Tuesday, June 10, 2014
The Clements Library is pleased to announce new resources now available to researchers, both related to the David V. Tinder Collection of Michigan Photography.
The acquisition of this collection was made possible by David B. Walters, who wished to honor Harold L. Walters, University of Michigan class of 1947, Engineering, and Marilyn S. Walters, University of Michigan class of 1950, LSA. Subsequent donations to the collection have also been made by David Tinder himself, his friends, and family members.
Online Finding Aids
The Clements Library Graphics Division has started a project to convert its finding aids to Encoded Archival Description (EAD). To use the new finding aids, visit the Graphics Division Finding Aids site.
The new finding aids describe portions of the David V. Tinder Collection of Michigan Photography, a landmark collection that contains examples of virtually every photograph format in use in the Great Lakes States during the nineteenth and early twentieth centuries, including daguerreotypes, ambrotypes, cartes de visite, cabinet photographs, tintypes, stereographs, real-photo postcards, and mounted and un-mounted paper prints. When fully available, the David V. Tinder Collection of Michigan Photography at the Clements Library will contain approximately 100,000 images. The collection is only partially open for research at this time.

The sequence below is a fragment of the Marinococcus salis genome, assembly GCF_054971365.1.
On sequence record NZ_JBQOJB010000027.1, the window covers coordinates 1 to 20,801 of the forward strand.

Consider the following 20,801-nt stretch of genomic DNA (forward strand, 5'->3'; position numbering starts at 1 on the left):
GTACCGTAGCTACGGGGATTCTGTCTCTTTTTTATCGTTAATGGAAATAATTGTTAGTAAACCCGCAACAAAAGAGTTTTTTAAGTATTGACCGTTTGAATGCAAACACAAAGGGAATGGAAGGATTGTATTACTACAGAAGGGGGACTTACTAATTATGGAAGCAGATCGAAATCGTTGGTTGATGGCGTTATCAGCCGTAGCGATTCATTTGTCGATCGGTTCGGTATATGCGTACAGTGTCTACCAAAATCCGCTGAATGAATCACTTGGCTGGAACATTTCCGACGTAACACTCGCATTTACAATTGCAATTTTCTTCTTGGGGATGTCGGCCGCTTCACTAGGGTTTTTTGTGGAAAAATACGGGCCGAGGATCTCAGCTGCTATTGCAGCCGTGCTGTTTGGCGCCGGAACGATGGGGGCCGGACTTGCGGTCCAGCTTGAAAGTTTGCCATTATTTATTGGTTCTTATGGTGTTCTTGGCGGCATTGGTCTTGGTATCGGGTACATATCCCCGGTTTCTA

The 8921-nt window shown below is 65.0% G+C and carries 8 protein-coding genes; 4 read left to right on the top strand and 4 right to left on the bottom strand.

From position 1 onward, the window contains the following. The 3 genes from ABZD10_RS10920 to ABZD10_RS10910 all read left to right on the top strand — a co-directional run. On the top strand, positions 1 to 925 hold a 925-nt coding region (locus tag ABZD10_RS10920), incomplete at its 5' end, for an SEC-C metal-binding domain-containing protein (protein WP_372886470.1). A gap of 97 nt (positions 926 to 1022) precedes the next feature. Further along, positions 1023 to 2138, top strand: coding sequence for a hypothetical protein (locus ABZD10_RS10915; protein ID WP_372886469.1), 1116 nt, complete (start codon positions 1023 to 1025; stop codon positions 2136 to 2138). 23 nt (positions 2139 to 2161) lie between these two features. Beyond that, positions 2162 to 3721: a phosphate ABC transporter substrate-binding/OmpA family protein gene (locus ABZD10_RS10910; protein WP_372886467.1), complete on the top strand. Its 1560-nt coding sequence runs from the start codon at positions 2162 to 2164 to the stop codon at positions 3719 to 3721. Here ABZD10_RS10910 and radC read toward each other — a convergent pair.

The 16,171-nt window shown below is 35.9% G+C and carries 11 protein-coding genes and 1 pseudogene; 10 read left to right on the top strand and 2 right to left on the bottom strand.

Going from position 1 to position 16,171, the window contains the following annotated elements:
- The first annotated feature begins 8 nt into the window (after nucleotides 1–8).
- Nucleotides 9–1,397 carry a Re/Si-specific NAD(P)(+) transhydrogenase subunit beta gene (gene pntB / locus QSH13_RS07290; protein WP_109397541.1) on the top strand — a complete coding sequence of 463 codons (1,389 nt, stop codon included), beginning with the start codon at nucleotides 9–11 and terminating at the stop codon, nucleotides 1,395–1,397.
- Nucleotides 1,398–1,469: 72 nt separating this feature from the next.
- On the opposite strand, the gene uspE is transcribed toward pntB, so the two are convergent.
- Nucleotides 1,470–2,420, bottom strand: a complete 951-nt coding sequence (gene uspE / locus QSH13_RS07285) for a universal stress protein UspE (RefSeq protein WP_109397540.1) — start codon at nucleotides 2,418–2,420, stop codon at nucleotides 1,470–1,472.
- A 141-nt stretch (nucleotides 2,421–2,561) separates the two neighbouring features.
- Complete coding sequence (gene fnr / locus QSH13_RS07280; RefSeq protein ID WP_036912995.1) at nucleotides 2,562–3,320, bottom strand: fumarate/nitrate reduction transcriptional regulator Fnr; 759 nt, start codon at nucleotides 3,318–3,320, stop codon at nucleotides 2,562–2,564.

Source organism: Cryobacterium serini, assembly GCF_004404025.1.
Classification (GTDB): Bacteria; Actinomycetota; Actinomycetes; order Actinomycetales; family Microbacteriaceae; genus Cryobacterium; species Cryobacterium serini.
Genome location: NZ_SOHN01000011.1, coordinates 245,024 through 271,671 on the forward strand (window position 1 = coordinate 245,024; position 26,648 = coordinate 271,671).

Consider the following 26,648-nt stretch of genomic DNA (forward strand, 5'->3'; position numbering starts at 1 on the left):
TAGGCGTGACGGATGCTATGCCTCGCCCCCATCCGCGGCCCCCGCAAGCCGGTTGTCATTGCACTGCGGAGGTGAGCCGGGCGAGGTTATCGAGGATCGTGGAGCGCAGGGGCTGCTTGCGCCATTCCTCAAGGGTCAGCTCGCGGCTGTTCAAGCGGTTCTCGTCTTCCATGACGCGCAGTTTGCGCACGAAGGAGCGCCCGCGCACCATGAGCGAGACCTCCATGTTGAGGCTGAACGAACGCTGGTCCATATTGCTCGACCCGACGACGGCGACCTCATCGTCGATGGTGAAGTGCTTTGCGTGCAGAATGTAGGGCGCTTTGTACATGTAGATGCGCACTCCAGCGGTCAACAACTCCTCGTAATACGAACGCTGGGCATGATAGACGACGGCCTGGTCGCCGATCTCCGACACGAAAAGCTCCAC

Directory of Early Michigan Photographers
By David V. Tinder, edited by Clayton A. Lewis (Clements Library, 2013).
2850 pages. Available as a free download (pdf).
The Directory of Early Michigan Photographers, compiled over several decades, identifies virtually every known commercial and significant amateur photographer that worked in the state of Michigan from the first known appearances in the 1840s into the early twentieth century. The author, David V. Tinder, is recognized as the top authority on early Michigan photography. With over 8,000 records, the Directory stands as an unsurpassed resource for historians, collectors, curators, archivists, genealogists, and anyone interested in the early history of photography in the United States.